Extra Life: A Short History of Living Longer

Steven Johnson. Riverhead, $28 (320p) ISBN 978-0-525-53885-1
Johnson (Enemy of All Mankind), host of the PBS/BBC television series How We Got to Now, highlights in this thorough if unsatisfying account a handful of medical and other breakthroughs that have extended human life expectancy, as well as decreased child mortality. In episodic investigations, Johnson covers such advancements and discoveries as antibiotics, pasteurization, and safety regulations in the automotive industry that have contributed to giving “us about 20,000 extra days of life on average” compared to a century ago. He also includes vignettes about famous medical pioneers such as Edward Jenner, whose scraping of a milkmaid’s cowpox blisters led to the development of the smallpox vaccine in 1796, as well as lesser-knowns, among them Lady Montagu, who “in 1718 had her son inoculated against smallpox using a method she observed in Turkey,” and Onesimus, a slave whose ideas led to widespread inoculation in New England. The author also touts the importance of activists and evangelists who supported life-saving ideas before research labs proved them, as well as politicians who integrated science into policy. The breadth of fields that Johnson calls on makes for a wide-ranging survey, but it fails to gel into a cohesive narrative. While informative, this one doesn’t come together. (May)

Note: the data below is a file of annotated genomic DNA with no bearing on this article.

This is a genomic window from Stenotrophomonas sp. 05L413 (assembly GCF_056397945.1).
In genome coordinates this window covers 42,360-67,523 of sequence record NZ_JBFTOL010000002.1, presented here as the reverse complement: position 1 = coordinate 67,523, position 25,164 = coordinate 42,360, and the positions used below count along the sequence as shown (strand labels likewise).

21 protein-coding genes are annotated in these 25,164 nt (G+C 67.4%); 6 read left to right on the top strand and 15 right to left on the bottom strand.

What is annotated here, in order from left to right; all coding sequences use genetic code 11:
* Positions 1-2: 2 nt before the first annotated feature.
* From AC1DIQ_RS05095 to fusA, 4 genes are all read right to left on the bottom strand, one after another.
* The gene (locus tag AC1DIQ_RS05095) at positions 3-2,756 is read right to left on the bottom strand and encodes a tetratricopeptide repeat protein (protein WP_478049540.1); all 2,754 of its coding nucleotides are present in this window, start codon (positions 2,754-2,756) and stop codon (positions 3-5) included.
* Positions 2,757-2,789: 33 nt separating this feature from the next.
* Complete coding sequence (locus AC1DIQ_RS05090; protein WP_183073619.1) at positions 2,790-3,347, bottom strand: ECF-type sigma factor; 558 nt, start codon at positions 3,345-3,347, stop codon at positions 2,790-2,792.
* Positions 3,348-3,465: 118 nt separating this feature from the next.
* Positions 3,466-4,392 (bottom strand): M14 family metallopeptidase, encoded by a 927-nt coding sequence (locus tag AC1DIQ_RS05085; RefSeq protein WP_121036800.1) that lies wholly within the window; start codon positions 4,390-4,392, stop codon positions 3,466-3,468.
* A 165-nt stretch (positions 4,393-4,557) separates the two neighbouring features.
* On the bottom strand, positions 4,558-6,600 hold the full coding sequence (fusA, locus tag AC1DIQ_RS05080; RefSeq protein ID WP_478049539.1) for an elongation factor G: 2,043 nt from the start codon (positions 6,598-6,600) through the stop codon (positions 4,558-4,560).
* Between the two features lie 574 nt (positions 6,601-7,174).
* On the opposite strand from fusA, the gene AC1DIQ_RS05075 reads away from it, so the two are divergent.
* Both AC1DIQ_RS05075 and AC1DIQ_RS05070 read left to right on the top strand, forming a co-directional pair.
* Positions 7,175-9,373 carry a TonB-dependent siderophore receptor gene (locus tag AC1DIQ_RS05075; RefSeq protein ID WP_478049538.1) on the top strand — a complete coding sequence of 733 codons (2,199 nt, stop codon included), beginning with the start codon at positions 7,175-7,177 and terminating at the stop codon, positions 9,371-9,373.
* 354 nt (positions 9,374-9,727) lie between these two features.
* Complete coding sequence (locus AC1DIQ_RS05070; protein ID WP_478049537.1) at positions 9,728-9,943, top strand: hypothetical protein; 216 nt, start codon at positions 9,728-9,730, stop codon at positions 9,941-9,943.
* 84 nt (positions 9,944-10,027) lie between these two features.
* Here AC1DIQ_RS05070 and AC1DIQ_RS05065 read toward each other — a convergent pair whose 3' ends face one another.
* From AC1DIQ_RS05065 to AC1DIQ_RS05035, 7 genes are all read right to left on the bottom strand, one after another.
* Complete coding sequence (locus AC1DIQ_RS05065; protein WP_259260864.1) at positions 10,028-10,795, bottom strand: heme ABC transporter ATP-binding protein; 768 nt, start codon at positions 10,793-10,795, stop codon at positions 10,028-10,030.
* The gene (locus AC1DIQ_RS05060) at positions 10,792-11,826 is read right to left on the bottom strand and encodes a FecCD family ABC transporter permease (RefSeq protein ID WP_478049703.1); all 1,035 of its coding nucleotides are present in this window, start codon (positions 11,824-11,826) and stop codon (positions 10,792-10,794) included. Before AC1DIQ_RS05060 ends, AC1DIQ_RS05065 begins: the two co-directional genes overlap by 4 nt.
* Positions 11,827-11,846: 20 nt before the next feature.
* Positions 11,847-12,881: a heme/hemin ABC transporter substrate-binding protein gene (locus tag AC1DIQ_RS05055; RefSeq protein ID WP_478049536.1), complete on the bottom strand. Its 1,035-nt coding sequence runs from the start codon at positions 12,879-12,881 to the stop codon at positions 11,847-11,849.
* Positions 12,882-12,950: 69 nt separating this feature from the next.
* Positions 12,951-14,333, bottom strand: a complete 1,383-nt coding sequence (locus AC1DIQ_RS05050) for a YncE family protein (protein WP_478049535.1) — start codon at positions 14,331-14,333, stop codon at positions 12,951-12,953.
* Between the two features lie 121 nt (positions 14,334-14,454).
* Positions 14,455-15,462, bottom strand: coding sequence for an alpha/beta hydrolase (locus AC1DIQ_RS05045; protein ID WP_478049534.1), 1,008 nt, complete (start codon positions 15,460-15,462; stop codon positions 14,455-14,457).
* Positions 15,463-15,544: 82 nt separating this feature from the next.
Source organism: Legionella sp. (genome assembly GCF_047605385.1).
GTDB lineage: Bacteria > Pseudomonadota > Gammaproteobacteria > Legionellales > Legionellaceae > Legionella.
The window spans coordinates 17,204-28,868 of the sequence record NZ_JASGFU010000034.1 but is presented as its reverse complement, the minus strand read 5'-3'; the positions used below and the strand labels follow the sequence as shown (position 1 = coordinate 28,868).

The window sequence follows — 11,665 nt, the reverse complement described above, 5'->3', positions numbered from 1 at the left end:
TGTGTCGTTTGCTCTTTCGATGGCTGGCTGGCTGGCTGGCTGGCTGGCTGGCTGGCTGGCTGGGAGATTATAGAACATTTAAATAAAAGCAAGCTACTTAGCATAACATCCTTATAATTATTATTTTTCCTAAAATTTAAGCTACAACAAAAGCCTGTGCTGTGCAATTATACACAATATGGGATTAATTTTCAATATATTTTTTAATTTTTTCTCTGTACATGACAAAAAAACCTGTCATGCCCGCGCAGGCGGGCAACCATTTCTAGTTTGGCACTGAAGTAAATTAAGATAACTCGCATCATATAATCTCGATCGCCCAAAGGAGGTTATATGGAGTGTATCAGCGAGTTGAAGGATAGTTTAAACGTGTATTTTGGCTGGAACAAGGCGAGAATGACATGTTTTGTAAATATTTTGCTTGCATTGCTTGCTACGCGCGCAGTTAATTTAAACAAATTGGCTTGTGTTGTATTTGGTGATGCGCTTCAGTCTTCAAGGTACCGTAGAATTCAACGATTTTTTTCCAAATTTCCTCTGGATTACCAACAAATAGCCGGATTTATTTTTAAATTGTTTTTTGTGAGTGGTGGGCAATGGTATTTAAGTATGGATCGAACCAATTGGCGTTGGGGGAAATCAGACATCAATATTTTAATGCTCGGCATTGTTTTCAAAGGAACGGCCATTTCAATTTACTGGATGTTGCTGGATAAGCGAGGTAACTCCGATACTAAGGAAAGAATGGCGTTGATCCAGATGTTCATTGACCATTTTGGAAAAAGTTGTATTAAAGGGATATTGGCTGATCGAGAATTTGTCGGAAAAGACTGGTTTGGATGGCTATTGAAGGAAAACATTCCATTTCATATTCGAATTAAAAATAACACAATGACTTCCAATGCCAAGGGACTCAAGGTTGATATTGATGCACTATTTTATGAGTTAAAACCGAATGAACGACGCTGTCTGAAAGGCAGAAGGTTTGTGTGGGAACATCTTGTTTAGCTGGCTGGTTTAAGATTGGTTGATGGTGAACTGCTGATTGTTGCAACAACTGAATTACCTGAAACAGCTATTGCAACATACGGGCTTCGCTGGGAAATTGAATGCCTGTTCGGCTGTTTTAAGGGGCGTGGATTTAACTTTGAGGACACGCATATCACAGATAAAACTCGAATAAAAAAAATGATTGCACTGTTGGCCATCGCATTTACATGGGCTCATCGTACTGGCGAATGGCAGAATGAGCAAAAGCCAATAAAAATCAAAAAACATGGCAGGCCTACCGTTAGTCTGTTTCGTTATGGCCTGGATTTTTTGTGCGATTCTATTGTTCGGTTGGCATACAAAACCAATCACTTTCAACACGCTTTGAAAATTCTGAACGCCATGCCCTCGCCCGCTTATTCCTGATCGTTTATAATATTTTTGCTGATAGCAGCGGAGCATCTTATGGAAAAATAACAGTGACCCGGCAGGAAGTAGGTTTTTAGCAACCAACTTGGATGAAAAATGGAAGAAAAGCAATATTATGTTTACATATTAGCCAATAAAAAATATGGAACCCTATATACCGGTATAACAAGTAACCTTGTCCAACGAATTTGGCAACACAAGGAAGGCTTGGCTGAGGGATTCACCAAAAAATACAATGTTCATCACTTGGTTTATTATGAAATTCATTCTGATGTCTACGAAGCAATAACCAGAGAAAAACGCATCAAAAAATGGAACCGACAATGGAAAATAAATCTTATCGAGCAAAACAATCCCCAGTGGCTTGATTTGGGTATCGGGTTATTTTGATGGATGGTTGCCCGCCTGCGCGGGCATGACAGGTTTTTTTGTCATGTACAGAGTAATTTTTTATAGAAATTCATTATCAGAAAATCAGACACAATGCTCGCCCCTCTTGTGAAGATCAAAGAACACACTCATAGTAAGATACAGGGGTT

Reviewed on : 02/26/2021
Release date: 05/11/2021
Genre: Nonfiction
Paperback - 486 pages - 978-0-593-39569-1
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